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Publication Number: FHWA-HRT-09-039
Date: April 2010

Pavement Marking Demonstration Project: State of Alaska and State of Tennessee-Report to Congress

Chapter 6. Conclusions

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This report, prepared in response to requirements in SAFETEA-LU § 1907, provides a summary of findings regarding a pavement marking demonstration project carried out in Alaska and Tennessee.

Impacts of Wider Pavement Markings

Earlier crash studies conducted on wider pavement markings have been inconclusive, showing no particular benefit. The research summarized herein is based on two independent analyses of the potential benefit of wider pavement markings on rural two-lane highways-one using an EB before-after analysis and the second using a cross sectional analysis based on a binomial regression model.

  • An EB before-after evaluation of crash data in Michigan resulted in positive safety effect estimates for total, F + I, PDO, daytime, daytime F + I, nighttime F + I, wet, wet night, single vehicle wet, and opposite direction crashes.
  • A negative binomial regression analysis based on crash data in Illinois aggregated for 6 years resulted in positive safety effect estimates for F + I, daytime, daytime F + I, nighttime F + I, wet, single vehicle wet, and fixed object crashes.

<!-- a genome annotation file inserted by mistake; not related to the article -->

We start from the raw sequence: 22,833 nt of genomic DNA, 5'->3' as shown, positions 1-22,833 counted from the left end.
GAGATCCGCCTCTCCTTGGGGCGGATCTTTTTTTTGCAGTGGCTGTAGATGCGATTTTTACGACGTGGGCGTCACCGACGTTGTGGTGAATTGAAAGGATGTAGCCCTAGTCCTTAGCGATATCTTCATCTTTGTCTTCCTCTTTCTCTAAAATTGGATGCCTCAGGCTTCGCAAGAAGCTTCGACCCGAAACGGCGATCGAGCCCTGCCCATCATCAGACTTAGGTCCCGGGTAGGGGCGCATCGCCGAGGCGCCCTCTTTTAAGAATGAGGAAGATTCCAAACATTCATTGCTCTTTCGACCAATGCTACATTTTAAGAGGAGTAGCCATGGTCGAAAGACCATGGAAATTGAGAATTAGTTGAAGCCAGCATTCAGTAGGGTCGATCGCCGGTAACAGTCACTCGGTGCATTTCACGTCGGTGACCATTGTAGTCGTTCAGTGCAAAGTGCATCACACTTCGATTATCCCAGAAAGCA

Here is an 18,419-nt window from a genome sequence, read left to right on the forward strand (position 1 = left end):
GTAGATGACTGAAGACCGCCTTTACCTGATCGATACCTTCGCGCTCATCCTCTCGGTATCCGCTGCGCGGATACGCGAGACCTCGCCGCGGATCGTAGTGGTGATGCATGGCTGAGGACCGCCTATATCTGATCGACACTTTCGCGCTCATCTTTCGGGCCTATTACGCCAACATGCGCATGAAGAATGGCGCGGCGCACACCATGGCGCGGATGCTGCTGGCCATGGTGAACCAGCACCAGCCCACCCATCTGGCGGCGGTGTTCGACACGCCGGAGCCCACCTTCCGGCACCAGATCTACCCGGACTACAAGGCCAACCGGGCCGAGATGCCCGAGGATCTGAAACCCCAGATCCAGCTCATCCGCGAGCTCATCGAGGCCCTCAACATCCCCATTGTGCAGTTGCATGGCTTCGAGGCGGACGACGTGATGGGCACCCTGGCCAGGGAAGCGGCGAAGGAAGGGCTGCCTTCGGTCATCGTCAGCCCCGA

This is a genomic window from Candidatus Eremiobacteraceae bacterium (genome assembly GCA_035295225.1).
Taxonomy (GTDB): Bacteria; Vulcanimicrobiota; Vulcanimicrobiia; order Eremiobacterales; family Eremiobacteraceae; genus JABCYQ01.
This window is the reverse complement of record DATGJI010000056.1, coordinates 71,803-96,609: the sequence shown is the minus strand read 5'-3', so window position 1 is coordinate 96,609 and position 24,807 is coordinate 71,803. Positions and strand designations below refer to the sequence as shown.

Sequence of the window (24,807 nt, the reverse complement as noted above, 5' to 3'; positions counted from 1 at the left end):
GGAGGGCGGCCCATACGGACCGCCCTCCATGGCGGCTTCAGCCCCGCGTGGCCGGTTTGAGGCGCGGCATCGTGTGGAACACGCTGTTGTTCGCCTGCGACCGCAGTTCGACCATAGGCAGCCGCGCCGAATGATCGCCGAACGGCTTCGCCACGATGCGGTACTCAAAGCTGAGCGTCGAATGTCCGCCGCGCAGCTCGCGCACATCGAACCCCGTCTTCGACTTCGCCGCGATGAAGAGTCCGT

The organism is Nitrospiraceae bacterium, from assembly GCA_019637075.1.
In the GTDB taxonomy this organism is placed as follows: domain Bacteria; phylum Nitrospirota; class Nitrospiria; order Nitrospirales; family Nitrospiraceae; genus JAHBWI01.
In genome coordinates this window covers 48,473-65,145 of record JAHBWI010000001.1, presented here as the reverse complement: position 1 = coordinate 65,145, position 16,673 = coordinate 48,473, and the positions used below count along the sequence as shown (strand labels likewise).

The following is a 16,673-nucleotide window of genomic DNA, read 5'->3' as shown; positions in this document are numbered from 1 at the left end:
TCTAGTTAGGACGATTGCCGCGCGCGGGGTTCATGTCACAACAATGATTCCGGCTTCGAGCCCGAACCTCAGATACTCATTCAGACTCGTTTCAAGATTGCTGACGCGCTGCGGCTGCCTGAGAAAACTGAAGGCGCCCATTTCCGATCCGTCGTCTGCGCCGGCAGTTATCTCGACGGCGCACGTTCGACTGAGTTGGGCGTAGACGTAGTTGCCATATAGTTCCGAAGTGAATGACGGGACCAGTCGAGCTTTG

The crash surrogate study results support previous findings, which show that there are either no real vehicle operational impacts or, at most, only subtle vehicle operational impacts as a result of adding or widening edge line markings, even for narrow two-lane highways and day and night conditions.

Cost effectiveness of Pavement Markings

The Anchorage, AK, test deck proved to be a harsh environment for pavement markings of any type. Most of the markings tested on this test deck were deemed inadequate after the first winter, even when installed in a recessed groove to minimize plow damage. Paint-based pavement marking systems, including the advanced acrylic pavement markings, were unable to maintain retroreflectivity and presence past the first winter season. The only markings that maintained adequate presence through the first two winters were extruded MMA and tape. The tape product did not provide the same level of presence on the lane line as compared to the edge line. It is believed that the added weaving to which lane lines are exposed was responsible for the accelerated degradation of the tape product. The only marking that maintained adequate retroreflectivity through the first two winters was the tape on the edge line. The tape was the most expensive alternative marking installed on the Anchorage, AK, test deck and required application in a groove in areas where snow plow operations were expected. If maintained retroreflectivity and presence are deemed to be necessary throughout the winter months and into the spring, then the in-laid tape marking is the only tested system that was able to achieve these performance levels for only 1 year on the lane lines.